Leafs Conquer Kings’ Court
In the 1970’s a trip to California was all but free points for most NHL teams.
The Los Angeles Kings and California Golden Seals were still fledgling franchises, and about as competitive as an AHL team would be in the NHL today. However the times, they have changed. Just a little bit. Death Valley, as California is now known, is about the last place teams want to be. Especially if they’re coming from the east coast. The Ducks sit first in the Pacific division, the Sharks second, and the Kings third. Stiff competition to say the least. The last game of these games is undoubtedly the toughest, as not only was this the Leafs’ 3rd game in 4 nights, but they were matched up against the league’s hottest team with LA on an 8 game winning streak.
Things started off badly for the Buds. Very badly. Notable Leaf killer Marian Gaborik had a rebound go in off his skate just two minutes in. Phaneuf was covering Gaborik at the time, but failed to get a stick on the puck. It went from bad to worse for the Blue and White, as they failed to capitalize on a pair of powerplays before Gleason was caught on an undisciplined interference penalty. The Kings took full advantage of the extra man as Kopitar banged home his 21st of the year to put LA up by 2. However Toronto struck back after the Kings took their third minor penalty of the period. Early in the PP, Dion Phaneuf took a pass and found himself with an inordinate amount of time and space. He walked in and showed some surprisingly nice mitts by pulling the puck backhand at the last second and beating Jonathan Quick. At the end of 2, the Kings led by 1, despite the Leafs’ 15-10 lead in shots.
Toronto wasted no time tying things up in the second. Just four minutes in, Carl Gunnarsson’s point shot was deflected past Quick to even the score. It was Gunnarsson’s second goal of the year and only his 14th in a five year NHL career. That did it for the scoring in the second frame. However, the most notable event of the period was the absence of Jonathan Bernier. The young goalie started the period in the dressing room, before eventually taking a spot at the end of the bench. It was a reported lower body injury, but no other details were made available. Reimer was stellar in relief as he made several tough saves to preserve the tie. A scary moment came for the Blue and White when Jarrett Stoll collided hard with Reimer, who stayed down for almost a minute. Optimus Reim was able to shake it off however, and despite appearing slightly woozy, remained perfect in to the 3rd.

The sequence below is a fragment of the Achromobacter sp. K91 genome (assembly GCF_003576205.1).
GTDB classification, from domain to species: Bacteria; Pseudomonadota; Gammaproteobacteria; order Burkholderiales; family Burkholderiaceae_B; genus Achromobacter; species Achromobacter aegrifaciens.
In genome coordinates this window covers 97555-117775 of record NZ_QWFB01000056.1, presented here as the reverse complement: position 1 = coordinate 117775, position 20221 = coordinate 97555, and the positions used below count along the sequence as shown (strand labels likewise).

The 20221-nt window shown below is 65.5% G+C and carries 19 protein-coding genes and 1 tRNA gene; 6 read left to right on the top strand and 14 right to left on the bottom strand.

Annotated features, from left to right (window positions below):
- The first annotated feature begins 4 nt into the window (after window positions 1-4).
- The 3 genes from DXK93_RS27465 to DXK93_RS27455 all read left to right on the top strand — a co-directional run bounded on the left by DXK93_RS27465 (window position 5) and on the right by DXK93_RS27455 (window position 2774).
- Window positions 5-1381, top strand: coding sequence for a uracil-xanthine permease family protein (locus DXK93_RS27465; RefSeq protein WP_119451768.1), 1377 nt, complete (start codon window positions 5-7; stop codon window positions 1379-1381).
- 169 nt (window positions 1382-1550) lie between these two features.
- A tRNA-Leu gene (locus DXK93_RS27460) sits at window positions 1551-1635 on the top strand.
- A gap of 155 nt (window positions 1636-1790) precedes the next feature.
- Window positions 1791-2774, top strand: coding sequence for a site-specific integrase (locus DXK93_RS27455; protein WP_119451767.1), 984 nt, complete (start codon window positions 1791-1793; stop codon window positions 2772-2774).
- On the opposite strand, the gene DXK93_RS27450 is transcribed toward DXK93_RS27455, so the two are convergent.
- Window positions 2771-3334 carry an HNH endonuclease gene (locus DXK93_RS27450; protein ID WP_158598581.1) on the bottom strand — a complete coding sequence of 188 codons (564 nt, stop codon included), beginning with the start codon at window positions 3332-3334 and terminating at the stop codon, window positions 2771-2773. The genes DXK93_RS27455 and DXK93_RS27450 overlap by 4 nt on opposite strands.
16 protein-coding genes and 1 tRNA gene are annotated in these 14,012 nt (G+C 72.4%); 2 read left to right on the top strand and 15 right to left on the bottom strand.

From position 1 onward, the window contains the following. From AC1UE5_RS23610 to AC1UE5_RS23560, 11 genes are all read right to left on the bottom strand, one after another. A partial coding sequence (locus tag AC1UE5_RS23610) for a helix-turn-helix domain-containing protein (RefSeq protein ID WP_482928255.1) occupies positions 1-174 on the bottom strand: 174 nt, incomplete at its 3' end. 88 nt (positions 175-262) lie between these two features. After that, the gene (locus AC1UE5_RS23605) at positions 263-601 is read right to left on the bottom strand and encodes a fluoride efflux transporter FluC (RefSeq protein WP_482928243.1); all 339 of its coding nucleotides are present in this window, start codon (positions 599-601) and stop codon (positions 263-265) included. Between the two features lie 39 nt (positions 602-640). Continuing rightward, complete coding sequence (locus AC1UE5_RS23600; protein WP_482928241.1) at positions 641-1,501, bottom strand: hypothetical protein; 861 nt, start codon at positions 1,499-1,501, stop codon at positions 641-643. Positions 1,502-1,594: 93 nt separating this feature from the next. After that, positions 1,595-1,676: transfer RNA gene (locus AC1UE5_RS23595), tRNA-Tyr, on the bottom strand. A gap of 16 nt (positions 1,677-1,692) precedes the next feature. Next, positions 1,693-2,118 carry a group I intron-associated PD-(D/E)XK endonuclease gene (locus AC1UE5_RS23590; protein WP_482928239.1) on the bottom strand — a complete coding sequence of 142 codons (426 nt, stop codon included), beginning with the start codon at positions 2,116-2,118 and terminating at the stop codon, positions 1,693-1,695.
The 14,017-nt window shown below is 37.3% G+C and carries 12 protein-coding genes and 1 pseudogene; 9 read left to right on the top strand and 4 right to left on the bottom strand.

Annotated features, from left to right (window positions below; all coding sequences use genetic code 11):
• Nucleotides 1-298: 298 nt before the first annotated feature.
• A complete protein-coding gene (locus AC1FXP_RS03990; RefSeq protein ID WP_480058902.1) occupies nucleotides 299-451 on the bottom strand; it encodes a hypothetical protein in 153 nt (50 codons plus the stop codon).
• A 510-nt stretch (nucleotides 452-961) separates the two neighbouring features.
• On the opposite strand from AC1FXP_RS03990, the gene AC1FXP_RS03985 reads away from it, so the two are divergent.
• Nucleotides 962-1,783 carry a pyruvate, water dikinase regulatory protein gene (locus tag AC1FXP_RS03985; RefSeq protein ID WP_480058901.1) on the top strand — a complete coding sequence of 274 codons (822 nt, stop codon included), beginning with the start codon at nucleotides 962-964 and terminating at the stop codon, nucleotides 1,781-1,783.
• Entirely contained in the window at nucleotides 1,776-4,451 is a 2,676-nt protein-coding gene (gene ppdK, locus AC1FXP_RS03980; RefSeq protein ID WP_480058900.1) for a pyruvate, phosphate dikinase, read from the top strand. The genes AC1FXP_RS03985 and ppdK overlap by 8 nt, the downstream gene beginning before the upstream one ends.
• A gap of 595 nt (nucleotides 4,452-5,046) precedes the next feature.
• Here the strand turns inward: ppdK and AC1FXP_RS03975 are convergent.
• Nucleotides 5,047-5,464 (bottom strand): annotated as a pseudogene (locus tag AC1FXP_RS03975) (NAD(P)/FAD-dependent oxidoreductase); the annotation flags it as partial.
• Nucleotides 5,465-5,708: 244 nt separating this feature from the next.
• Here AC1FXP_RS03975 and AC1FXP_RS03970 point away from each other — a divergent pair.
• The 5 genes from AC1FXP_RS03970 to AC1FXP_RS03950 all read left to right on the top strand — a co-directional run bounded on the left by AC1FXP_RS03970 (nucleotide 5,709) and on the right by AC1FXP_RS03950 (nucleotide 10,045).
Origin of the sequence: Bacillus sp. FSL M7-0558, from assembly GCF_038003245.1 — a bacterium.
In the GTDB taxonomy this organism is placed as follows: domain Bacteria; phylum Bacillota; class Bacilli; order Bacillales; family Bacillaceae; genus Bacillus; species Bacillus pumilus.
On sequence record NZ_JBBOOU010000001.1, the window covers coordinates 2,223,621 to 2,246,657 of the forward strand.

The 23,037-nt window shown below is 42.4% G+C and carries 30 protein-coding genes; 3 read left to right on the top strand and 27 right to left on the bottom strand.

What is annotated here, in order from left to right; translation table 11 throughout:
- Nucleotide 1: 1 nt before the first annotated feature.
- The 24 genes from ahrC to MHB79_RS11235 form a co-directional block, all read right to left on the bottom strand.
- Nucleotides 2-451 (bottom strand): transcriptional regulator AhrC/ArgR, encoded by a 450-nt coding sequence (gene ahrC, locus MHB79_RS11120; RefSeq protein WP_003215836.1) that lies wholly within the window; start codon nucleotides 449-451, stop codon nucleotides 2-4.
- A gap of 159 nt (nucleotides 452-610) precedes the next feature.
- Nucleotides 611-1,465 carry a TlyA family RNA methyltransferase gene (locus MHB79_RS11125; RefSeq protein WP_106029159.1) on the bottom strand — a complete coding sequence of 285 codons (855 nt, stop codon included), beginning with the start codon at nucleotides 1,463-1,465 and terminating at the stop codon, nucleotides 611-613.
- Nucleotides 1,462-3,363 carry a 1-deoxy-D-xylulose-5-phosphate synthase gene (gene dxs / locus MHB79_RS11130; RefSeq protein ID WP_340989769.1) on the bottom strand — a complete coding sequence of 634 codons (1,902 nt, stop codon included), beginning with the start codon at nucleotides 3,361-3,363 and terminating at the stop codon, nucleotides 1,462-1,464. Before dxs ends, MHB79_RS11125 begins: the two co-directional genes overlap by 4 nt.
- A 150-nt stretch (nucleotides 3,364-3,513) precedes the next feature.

The game’s intensity ratcheted up in the final frame. Reimer made save after save, at one point robbing Kopitar point blank with a split save. It took a Tyler Bozak hooking penalty to break the deadlock. The Kings set up quickly on the powerplay, but collapsed in on the Leafs net after the puck squirted loose in the crease. LA failed to score, and the shot attempt rattled around the boards, springing Raymond and van Riemsdyk on a two on one. Raymond skated the puck in to the zone, never really looking at JVR, and ripped a slap shot in to a tiny opening over Quick’s shoulder. LA came hard on the counter attack, carrying most of the play for the remainder of the period. However, they could not solve James Reimer. He stayed perfect, Nik Kulemin missed an easy empty-netter, and the game ended with a 3-2 score.
Toronto took 4 of a possible 6 points from their trip to California. The Kings were handed their first loss since February 3rd. Despite the win, Phil Kessel was held pointless for a second consecutive game. This marks the first time Kessel’s been held of the scoresheet in back to back games since early January. Toronto’s next game is in Washington on Sunday afternoon.